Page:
While permaculture educators will naturally adopt much of the retrosuburban agenda and promote solutions relevant to their participants, we believe there are ways in which we can strengthen these synergies, as well as other educational frameworks for rolling out retrosuburban solutions. There are also many community and household level change programmes already running or in the planning stages, mostly focused on climate mitigation and/or adaption and run by local government, transition and other community groups. Further, there are always people just doing stuff at the household and community level without funding or a formal structure, and those that are keen to see uptake in their neighbourhood but don’t necessarily see themselves as educators or activists.

Photo: Phil Hines Photography and Transition South Barwon

To contribute to these types of Rollout pathways, we are running two day Retrosuburbia Trainers and Facilitators Workshops that draw on and expand the material in the book. Rather than creating a set formula, we are using a more open source approach where we share educational tools and resources we are developing and encourage participants to combine this material in ways that make sense for their communities, households and participants. In particular, we want to see established trainers bring along material and resources they have been using or developing to avoid reinventing the wheel. Workshop participants will be free to use our resources in their own courses and to apply to have their own workshops and courses listed on retrosuburbia.com.

Beck Lowe, experienced permaculture educator, editor of RetroSuburbia and manager of the ongoing Retrosuburbia Rollout, will lead these workshops.

In the lineage of self-regulation that has generally worked over four decades of permaculture education, we think that these workshops will:

• enable established educators to connect to colleagues and add to their credentials and curricula to keep them ahead in this rapidly developing field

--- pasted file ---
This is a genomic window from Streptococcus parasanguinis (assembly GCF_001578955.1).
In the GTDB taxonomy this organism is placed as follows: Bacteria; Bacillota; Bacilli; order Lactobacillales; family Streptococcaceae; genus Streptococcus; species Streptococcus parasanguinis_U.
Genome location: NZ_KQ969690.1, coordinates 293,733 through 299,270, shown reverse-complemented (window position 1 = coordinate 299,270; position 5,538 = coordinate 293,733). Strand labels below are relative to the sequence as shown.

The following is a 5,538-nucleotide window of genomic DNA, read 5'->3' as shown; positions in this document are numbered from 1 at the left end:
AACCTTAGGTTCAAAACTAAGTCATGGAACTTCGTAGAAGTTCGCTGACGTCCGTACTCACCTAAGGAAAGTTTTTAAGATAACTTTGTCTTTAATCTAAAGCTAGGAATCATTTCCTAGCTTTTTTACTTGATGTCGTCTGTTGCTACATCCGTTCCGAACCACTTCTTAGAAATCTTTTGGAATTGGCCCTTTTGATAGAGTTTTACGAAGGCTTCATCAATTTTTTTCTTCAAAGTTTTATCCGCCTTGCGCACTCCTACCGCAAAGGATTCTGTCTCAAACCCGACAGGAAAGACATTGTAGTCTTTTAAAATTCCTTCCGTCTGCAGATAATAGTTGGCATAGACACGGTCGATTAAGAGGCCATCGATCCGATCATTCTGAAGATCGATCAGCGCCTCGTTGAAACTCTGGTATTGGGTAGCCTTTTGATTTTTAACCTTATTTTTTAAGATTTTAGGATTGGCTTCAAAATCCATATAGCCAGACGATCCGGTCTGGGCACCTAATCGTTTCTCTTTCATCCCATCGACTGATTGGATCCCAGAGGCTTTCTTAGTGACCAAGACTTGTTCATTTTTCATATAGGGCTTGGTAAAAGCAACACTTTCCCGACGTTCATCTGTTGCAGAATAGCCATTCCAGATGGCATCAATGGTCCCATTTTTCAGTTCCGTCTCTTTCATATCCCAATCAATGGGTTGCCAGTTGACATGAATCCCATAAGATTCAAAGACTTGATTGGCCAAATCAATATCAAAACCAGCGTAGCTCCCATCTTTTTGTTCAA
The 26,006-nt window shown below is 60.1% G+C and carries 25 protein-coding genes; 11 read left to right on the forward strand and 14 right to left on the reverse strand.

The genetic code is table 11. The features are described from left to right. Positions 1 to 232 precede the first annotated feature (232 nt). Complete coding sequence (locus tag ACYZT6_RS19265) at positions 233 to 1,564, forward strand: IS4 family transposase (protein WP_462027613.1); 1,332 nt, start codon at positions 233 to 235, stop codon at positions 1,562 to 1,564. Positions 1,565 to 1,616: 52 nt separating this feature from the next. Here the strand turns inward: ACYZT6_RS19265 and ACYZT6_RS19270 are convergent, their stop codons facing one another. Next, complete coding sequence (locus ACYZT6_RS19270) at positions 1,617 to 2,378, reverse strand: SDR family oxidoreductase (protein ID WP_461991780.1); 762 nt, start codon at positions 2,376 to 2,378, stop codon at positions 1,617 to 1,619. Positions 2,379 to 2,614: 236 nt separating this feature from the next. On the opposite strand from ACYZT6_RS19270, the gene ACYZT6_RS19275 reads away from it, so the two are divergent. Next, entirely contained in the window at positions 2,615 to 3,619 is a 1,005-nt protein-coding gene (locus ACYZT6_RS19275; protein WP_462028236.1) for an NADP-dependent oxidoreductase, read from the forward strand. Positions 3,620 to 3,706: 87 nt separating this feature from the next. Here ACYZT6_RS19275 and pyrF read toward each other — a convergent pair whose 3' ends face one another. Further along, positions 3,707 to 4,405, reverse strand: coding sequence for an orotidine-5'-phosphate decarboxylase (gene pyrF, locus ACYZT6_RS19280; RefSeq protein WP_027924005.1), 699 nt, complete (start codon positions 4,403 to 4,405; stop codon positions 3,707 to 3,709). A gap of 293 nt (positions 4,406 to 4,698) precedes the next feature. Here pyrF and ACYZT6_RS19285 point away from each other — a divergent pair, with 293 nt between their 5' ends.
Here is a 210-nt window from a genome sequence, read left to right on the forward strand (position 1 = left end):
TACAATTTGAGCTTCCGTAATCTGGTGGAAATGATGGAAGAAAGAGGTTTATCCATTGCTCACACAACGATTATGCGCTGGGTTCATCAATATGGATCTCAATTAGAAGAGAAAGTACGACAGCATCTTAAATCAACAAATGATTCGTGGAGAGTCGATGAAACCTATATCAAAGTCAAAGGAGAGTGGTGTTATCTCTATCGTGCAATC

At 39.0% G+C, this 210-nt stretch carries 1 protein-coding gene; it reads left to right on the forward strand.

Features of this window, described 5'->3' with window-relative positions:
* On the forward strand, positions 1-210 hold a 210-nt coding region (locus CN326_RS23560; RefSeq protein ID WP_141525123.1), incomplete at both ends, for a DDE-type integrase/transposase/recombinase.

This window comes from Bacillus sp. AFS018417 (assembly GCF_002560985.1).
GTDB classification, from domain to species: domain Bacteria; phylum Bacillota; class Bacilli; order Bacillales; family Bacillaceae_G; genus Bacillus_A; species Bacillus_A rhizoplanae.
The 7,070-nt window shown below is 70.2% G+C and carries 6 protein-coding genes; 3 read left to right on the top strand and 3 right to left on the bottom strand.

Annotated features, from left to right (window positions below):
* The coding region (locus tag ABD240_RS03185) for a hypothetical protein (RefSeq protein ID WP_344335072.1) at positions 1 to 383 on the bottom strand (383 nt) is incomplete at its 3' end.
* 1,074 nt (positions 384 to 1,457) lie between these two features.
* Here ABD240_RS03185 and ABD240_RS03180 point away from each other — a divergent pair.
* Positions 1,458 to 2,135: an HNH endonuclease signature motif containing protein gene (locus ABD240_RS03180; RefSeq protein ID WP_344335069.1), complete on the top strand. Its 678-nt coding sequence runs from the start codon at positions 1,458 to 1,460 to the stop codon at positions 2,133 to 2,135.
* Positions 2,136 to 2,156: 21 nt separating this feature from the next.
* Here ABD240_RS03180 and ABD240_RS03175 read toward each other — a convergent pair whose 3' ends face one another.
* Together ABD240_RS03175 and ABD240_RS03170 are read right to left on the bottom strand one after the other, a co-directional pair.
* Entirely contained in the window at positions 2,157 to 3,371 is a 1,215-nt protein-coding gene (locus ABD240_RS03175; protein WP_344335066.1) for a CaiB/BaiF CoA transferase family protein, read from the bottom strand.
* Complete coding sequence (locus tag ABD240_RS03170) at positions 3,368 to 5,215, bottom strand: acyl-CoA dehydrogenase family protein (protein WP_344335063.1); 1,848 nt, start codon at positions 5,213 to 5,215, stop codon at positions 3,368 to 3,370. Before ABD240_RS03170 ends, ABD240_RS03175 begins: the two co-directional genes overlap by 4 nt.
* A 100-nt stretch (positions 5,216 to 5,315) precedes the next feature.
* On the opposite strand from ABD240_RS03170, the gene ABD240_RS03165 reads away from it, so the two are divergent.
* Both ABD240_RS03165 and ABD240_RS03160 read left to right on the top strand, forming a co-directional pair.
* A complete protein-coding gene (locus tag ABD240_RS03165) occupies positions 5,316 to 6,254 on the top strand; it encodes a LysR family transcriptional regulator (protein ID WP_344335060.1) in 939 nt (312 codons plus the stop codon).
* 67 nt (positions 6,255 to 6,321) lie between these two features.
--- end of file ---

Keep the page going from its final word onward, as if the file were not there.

• help enthusiastic young activists find their feet spreading retrosuburban behaviours and designs through their neighbourhood and networks
• encourage and support householders leading kitchen table and backyard centred activities, including skill sharing, RetroSuburbia book clubs and other small-scale sharings in their neighbourhood.

The RetroSuburbia book, already a best seller without mainstream media reviews, remains the primary vehicle and driver of the Retrosuburbia Rollout. The numerical and financial success of this innovative marketing strategy that bypasses the retail monopolies such as Amazon is critical in showing that we can create livelihoods changing the world for the better while boycotting systems that damage nature and community (see RetroSuburbia: network and community marketing).

The retrosuburbia.com website will continue to expand as a portal of case studies, resources and reviews that amplify the value of the book for householders, trainers, academics and activists. The Retrosuburbia Community Facebook group will continue as the noticeboard and discussion space for all things retrosuburban.

We won’t restrict the free flowing adoption of retrosuburban ideas and have consciously decided not to trademark the term ‘retrosuburbia’, however any attempts by others to capture the branding of the term will be precluded through maintaining our prior and ongoing use. In this way, we aim to combine the value in branding that is available to those associated with the source of retrosuburbia and its deep foundation in permaculture, while at the same time encourage a thousand flowering expressions of these ideas using whatever label, framework or sources of support that others choose to work with.

David Holmgren & the retrosuburbia team, November 2018

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Degrowth in the Suburbs: A Radical Urban Imaginary